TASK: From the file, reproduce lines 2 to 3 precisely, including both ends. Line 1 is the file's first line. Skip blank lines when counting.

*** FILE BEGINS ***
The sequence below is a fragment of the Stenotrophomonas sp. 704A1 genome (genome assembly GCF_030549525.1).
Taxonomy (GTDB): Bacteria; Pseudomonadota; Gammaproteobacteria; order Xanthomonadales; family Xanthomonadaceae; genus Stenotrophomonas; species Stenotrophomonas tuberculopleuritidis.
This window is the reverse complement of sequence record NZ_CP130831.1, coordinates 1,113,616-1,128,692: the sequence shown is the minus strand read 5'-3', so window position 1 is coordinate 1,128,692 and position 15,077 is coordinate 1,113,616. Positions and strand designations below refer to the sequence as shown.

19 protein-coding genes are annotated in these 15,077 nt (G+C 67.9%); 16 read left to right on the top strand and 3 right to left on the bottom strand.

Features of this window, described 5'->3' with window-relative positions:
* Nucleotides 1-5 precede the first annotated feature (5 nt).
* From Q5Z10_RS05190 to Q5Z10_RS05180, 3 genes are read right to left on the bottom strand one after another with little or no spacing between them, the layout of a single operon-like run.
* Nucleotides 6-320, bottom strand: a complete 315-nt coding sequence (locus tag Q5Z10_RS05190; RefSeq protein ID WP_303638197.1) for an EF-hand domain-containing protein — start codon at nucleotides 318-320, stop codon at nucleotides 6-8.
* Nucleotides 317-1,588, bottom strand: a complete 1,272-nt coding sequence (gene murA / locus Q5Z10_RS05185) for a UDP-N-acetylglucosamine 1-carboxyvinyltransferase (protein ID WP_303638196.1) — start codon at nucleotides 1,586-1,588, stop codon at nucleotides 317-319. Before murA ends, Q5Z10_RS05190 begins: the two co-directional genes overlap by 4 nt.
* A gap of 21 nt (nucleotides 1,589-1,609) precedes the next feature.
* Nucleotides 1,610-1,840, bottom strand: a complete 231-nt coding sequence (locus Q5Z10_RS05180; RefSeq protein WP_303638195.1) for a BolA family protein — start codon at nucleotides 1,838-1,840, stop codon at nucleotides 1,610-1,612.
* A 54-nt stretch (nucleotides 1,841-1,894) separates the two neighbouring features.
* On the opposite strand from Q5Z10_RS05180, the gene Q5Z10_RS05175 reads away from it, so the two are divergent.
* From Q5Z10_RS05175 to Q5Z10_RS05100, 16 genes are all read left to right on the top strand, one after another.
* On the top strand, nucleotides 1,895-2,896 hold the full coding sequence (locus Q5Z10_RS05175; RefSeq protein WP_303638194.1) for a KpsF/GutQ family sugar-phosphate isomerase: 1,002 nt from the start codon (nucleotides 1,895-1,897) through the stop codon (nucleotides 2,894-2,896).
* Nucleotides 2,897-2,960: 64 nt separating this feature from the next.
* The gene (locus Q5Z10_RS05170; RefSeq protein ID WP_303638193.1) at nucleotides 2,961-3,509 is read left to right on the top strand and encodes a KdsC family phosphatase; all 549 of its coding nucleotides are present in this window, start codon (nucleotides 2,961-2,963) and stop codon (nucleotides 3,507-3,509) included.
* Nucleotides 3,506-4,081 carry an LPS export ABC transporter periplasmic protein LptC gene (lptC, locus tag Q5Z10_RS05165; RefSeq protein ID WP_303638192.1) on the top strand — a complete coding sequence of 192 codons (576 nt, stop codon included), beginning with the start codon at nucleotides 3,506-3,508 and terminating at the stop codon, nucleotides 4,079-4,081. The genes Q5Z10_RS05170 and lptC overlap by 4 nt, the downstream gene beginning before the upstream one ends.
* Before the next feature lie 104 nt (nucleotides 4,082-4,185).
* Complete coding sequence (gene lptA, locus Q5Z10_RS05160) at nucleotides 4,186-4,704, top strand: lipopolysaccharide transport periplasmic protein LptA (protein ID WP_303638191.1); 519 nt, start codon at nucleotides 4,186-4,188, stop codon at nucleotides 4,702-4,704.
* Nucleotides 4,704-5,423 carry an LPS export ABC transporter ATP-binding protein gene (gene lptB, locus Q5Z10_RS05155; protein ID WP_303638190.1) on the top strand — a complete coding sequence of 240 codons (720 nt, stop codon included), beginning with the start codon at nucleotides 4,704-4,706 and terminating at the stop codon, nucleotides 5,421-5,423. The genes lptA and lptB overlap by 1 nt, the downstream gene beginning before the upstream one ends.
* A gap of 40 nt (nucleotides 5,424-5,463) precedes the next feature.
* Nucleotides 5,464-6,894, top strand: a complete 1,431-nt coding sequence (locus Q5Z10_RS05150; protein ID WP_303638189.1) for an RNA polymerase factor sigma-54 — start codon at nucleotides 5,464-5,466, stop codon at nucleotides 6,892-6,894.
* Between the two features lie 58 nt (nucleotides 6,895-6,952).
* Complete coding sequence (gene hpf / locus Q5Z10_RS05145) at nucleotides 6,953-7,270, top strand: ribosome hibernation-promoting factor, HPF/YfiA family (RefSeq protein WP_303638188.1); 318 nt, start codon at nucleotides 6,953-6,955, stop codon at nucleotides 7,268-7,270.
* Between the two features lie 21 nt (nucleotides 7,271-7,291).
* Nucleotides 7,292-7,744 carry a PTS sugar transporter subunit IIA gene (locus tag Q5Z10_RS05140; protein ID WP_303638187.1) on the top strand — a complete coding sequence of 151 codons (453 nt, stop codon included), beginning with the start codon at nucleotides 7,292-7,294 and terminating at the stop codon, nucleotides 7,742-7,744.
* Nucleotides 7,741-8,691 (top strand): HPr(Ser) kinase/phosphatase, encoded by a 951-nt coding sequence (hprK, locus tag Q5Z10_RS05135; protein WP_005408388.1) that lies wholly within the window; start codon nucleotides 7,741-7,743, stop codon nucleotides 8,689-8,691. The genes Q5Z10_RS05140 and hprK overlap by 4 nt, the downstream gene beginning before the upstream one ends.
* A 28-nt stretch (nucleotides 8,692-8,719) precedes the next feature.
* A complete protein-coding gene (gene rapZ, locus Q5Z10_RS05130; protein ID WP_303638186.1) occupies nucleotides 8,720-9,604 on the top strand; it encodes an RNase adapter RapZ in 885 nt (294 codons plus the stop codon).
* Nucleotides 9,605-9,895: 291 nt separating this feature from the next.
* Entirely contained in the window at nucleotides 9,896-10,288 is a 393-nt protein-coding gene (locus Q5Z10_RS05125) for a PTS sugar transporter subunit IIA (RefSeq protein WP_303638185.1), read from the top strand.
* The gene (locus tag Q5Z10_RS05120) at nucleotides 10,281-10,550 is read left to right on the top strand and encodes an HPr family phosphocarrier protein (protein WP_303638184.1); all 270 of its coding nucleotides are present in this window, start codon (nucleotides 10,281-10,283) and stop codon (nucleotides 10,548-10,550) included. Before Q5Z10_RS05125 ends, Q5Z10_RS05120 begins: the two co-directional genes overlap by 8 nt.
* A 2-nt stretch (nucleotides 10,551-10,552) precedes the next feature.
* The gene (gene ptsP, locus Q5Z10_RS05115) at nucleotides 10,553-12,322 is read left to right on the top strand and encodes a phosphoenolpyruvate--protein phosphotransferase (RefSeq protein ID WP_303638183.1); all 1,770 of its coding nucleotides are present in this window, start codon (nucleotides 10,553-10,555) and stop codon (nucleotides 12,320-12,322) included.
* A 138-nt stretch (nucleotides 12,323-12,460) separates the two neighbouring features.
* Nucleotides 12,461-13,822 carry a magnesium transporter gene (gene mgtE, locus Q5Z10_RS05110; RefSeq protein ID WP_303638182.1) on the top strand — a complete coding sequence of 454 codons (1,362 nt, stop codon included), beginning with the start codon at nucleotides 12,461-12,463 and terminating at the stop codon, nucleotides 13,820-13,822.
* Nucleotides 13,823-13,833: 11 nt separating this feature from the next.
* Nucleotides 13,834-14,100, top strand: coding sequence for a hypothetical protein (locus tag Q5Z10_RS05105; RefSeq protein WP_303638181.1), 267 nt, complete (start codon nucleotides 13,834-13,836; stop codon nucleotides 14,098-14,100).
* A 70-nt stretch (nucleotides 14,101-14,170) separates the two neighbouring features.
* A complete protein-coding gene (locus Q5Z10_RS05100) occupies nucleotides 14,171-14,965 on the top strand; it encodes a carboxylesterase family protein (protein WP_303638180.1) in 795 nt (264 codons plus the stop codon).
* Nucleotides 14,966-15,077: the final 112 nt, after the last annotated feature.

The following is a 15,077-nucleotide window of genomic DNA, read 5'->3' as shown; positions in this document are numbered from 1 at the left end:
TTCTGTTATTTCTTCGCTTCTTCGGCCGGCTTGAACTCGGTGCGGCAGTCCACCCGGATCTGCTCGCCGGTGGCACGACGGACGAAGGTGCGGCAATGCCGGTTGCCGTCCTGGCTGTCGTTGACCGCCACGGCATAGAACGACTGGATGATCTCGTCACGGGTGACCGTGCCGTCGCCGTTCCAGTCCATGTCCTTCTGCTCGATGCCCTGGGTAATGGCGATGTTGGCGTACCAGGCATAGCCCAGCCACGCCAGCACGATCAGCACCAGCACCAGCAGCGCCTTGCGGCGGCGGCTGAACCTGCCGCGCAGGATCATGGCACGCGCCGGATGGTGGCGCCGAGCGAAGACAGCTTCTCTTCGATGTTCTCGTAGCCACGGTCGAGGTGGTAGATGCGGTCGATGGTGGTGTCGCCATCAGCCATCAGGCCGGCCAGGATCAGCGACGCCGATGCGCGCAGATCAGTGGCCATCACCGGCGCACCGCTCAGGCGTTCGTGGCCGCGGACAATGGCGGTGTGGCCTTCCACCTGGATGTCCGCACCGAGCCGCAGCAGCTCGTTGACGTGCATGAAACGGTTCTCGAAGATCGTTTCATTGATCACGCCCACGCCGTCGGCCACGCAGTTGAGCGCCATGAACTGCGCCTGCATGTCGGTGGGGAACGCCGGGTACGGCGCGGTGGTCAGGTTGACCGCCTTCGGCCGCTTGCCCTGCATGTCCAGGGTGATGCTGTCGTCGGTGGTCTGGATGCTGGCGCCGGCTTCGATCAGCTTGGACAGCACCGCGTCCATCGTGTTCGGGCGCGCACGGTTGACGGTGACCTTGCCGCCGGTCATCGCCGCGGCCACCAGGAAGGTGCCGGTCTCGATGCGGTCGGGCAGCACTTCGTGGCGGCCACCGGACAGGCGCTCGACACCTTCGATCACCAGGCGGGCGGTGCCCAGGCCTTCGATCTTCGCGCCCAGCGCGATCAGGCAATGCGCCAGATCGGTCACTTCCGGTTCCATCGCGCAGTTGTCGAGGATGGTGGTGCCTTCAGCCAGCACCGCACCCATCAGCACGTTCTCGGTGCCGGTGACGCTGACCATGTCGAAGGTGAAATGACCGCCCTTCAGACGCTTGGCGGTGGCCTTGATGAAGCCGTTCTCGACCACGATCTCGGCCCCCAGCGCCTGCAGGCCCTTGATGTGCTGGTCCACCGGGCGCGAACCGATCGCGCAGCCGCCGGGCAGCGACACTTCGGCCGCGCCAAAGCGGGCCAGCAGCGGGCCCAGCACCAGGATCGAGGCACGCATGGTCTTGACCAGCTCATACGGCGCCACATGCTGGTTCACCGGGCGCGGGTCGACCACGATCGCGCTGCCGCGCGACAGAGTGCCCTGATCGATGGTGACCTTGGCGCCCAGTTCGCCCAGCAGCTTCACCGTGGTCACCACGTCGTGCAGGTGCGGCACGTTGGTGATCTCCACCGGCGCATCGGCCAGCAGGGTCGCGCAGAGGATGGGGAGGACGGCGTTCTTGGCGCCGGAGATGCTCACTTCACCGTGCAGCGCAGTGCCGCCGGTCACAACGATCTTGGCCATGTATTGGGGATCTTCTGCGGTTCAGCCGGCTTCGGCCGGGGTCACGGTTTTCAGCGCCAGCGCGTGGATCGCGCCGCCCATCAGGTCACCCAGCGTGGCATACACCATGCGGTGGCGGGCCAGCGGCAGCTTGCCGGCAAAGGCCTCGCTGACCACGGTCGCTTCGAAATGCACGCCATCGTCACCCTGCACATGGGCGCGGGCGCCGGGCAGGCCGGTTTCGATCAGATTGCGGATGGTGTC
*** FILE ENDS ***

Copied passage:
Taxonomy (GTDB): Bacteria; Pseudomonadota; Gammaproteobacteria; order Xanthomonadales; family Xanthomonadaceae; genus Stenotrophomonas; species Stenotrophomonas tuberculopleuritidis.
This window is the reverse complement of sequence record NZ_CP130831.1, coordinates 1,113,616-1,128,692: the sequence shown is the minus strand read 5'-3', so window position 1 is coordinate 1,128,692 and position 15,077 is coordinate 1,113,616. Positions and strand designations below refer to the sequence as shown.